NewsCovering Colorado


Residents voice frontage road concerns amid I-25 Gap project

Posted at 10:32 PM, Aug 21, 2018
and last updated 2018-08-22 00:50:08-04

DOUGLAS COUNTY – With an accident halting traffic on a rainy Tuesday afternoon, South Andrew Road becomes a popular thoroughfare for drivers looking to beat the delays.

It’s a dirt road accessible at County Line Road from the south and Exit 161 from the north, but when construction begins on the I-25 South Gap Project two weeks from Tuesday, residents living near South Andrew Road fear more issues will arise.

Tom Sharkey and his family have lived off South Andrew Road since the turn of the century. He said at peak travel times, the dirt road sees a heavy portion of overflow I-25 traffic.

“It’s pretty absurd when you get 1,000 cars in an hour down a limited maintained county road,” Sharkey said.

Drivers travel along South Andrew Road, between County Line Road and I-25 Exit 161, avoiding a traffic backup on August, 21, 2018. Residents living nearby fear the road will be an issue when the I-25 South Gap Project begins.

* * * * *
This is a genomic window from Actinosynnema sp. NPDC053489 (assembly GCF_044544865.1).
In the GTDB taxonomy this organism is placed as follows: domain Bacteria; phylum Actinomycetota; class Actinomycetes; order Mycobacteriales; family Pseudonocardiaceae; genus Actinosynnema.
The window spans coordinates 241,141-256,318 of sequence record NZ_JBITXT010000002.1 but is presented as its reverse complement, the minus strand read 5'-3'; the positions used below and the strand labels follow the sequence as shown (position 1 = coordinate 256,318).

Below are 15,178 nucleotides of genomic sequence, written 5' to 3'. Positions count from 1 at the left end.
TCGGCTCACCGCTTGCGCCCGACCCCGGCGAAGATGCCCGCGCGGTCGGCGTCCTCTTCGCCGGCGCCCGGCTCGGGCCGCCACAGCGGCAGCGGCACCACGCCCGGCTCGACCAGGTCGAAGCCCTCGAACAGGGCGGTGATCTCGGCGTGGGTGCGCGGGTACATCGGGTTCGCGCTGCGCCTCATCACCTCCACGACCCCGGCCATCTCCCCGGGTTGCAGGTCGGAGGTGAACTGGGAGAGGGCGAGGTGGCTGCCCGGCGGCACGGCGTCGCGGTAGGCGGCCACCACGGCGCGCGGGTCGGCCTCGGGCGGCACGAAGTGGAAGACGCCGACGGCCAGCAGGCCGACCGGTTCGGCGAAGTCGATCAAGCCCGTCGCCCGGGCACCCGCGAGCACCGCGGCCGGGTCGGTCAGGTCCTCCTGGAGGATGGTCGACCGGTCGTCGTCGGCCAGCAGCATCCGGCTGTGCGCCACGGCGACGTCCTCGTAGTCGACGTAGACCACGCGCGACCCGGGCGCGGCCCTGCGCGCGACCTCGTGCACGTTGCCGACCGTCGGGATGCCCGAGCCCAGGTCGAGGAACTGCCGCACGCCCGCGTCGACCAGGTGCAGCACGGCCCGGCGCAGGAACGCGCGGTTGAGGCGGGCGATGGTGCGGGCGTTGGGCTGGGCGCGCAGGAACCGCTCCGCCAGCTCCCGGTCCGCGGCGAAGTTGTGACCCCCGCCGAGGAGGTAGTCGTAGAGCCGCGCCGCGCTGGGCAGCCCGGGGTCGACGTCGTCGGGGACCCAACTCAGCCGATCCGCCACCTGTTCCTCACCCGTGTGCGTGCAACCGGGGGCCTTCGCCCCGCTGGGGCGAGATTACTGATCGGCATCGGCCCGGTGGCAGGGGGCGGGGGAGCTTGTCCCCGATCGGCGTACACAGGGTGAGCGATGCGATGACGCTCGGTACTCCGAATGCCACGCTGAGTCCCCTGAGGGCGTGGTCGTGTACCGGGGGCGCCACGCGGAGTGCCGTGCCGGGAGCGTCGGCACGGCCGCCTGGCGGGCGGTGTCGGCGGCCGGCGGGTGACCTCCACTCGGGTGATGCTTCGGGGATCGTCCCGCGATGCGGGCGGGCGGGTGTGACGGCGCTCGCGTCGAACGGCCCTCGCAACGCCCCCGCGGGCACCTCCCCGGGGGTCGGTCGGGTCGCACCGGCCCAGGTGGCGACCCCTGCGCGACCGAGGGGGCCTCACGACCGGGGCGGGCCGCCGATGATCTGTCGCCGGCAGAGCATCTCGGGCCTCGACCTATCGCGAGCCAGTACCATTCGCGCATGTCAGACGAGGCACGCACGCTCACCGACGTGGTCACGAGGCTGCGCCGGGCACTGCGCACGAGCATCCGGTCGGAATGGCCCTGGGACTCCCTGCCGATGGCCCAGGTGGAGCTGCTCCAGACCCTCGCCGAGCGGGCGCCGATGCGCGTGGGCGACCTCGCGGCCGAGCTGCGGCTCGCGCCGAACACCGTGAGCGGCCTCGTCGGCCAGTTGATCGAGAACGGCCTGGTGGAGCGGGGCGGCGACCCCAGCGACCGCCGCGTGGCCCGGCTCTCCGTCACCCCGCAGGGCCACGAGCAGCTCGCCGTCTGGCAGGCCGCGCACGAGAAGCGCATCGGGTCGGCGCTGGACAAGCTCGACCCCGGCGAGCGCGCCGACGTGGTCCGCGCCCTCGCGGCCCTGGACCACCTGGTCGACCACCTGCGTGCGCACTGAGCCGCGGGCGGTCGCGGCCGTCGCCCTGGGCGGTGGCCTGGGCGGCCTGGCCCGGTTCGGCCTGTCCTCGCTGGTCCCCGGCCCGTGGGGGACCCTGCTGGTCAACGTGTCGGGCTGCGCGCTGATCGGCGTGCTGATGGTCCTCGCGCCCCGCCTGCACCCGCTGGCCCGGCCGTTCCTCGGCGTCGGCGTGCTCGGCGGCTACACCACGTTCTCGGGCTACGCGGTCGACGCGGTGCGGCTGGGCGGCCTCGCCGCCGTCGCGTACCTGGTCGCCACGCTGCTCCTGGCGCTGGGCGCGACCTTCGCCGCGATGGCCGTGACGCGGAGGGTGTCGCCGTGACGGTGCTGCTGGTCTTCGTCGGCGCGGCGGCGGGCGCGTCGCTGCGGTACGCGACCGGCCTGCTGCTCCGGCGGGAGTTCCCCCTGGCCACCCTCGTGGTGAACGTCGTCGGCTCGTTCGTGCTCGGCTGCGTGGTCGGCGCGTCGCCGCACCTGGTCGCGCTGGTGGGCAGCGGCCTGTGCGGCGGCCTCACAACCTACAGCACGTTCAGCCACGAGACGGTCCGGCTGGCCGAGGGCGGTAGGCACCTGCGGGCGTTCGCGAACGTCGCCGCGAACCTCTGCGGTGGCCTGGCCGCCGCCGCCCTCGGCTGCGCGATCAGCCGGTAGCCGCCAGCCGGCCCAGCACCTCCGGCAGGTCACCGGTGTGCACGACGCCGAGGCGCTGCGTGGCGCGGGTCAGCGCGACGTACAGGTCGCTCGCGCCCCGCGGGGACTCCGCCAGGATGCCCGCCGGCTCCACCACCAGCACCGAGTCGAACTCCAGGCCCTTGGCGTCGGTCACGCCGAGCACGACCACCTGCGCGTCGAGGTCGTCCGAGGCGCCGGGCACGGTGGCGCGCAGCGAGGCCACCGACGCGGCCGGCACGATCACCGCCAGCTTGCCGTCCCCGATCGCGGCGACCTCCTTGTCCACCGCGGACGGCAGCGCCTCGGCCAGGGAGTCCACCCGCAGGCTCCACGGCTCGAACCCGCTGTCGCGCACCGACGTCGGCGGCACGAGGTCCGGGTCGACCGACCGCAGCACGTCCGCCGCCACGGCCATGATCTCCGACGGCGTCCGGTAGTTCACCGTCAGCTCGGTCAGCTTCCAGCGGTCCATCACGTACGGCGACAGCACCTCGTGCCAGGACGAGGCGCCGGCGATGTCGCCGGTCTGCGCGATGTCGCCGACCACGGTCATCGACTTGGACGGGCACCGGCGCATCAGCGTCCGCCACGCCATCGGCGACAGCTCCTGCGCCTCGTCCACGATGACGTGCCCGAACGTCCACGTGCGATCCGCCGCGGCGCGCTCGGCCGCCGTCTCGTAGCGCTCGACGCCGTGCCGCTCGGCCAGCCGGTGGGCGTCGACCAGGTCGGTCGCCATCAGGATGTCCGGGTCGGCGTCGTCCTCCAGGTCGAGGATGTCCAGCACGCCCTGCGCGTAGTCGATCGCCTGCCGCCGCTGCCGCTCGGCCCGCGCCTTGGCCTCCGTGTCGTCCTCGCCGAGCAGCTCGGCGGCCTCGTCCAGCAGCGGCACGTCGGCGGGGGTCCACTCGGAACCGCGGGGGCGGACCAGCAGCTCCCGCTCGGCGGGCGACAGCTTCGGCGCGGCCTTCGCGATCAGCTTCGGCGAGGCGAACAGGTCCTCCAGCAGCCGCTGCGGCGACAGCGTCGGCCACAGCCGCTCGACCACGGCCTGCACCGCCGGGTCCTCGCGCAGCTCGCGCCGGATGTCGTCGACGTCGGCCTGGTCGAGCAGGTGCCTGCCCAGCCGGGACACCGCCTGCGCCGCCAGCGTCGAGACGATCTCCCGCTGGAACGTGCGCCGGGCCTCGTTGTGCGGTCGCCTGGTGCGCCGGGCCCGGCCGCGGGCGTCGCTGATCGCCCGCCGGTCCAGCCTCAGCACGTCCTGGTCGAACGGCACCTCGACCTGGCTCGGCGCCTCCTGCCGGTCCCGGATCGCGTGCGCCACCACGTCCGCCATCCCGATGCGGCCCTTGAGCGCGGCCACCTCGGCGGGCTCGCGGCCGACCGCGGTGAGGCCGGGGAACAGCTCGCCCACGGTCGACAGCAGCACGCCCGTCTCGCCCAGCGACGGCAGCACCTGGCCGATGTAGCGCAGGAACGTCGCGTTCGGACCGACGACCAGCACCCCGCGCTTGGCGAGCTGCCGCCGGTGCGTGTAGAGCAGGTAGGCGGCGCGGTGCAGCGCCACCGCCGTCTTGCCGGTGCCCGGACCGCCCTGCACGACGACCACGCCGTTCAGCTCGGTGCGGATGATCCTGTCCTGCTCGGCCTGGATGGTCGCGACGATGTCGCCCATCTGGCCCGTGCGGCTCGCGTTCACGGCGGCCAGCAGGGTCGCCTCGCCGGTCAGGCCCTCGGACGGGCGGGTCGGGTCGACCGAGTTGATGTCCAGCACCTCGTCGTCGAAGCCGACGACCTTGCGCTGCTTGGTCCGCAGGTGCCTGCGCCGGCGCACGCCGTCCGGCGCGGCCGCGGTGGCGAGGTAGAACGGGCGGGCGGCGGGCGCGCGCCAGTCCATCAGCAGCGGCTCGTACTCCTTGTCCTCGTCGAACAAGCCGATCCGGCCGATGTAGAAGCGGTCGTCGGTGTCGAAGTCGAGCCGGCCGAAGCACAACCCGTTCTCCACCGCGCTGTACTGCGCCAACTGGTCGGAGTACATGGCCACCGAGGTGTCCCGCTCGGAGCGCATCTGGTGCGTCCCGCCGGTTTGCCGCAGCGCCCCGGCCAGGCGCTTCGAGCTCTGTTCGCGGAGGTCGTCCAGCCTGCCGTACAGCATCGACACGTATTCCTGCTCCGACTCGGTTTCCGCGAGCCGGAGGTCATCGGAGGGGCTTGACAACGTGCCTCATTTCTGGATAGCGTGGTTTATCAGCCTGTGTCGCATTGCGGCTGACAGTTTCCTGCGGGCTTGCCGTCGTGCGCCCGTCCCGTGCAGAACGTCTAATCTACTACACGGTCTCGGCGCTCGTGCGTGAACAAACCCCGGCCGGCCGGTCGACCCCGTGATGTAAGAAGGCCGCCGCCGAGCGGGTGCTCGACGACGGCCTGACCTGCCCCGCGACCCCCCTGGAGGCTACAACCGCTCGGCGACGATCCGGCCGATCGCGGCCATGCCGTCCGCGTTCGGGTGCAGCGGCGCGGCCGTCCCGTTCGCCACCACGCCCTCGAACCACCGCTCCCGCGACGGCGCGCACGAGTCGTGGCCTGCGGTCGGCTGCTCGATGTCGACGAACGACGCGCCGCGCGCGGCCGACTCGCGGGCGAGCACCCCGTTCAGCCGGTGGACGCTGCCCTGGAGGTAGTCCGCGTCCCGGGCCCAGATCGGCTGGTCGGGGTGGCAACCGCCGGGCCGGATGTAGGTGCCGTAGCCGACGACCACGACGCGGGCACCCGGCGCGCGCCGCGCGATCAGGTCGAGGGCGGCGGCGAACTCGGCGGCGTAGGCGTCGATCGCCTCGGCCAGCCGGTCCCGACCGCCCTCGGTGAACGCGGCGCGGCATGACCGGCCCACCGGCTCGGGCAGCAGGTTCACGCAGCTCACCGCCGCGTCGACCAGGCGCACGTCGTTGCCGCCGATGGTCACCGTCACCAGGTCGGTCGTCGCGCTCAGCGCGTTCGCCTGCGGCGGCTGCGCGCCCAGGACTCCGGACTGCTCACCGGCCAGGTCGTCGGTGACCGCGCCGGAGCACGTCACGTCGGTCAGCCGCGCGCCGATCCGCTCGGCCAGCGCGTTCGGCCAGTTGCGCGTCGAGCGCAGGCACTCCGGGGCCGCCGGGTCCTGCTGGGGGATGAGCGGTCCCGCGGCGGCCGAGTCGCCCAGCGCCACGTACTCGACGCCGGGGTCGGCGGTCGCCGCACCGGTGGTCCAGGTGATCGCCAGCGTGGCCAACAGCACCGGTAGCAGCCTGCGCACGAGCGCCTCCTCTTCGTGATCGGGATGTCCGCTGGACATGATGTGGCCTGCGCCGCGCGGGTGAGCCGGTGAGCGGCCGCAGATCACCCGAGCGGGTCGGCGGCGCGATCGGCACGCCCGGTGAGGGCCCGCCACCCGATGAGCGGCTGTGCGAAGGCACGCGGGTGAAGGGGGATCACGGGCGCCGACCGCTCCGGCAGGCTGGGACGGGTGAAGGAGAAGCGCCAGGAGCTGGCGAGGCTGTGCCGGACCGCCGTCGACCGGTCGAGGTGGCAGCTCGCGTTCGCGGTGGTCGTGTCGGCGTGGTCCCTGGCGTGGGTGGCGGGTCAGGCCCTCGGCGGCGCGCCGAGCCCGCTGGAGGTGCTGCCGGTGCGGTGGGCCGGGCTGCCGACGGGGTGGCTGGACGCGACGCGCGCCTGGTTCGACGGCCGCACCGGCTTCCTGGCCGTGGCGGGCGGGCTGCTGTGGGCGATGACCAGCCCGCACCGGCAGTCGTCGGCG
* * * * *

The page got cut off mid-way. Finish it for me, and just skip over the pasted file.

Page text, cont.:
The road poses problems not just for locals, but for drivers too. Those issues include speeding, road conditions and signage, altogether creating a dangerous situation, Sharkey said.

“My wife has been run off the road about three times,” he said.

Sharkey said within the last few months, new signs have emerged pointing to South Andrew Road as a frontage road.

But not even a quarter-mile onto the road stands a sign asking drivers to find another alternate route, because Douglas County hardly maintains it.

“It’s labeled as a frontage road. It’s got signage as a frontage road, but yet, it’s not maintained as a frontage road,” Sharkey said.

Then, there’s a sharp turn, where Sharkey said he’s seen more than a dozen cars at one time pile up from driving too fast around the corner.

“People routine drive 50-70 miles per hour down that road, and they drive down the middle of the road,” he said.

He fears the situation will only worsen weeks from now, when construction starts on the 18-mile stretch of I-25.

The Colorado Department of Transportation told News 5 Monday it spent time analyzing the impacts the project would have before finalizing its plan.

“We spent over a year evaluating many alternatives as to what could be done to improve the road based on the resources that we have and based on the traffic demands now and into the future,” said Tamara Rollison, CDOT’s spokesperson for the project.

CDOT decided this was the best option, as thousands of drivers will travel Andrew Road to avoid construction backups.

“It’s a real safety issue,” Sharkey said. “Somebody is going to get killed out here.”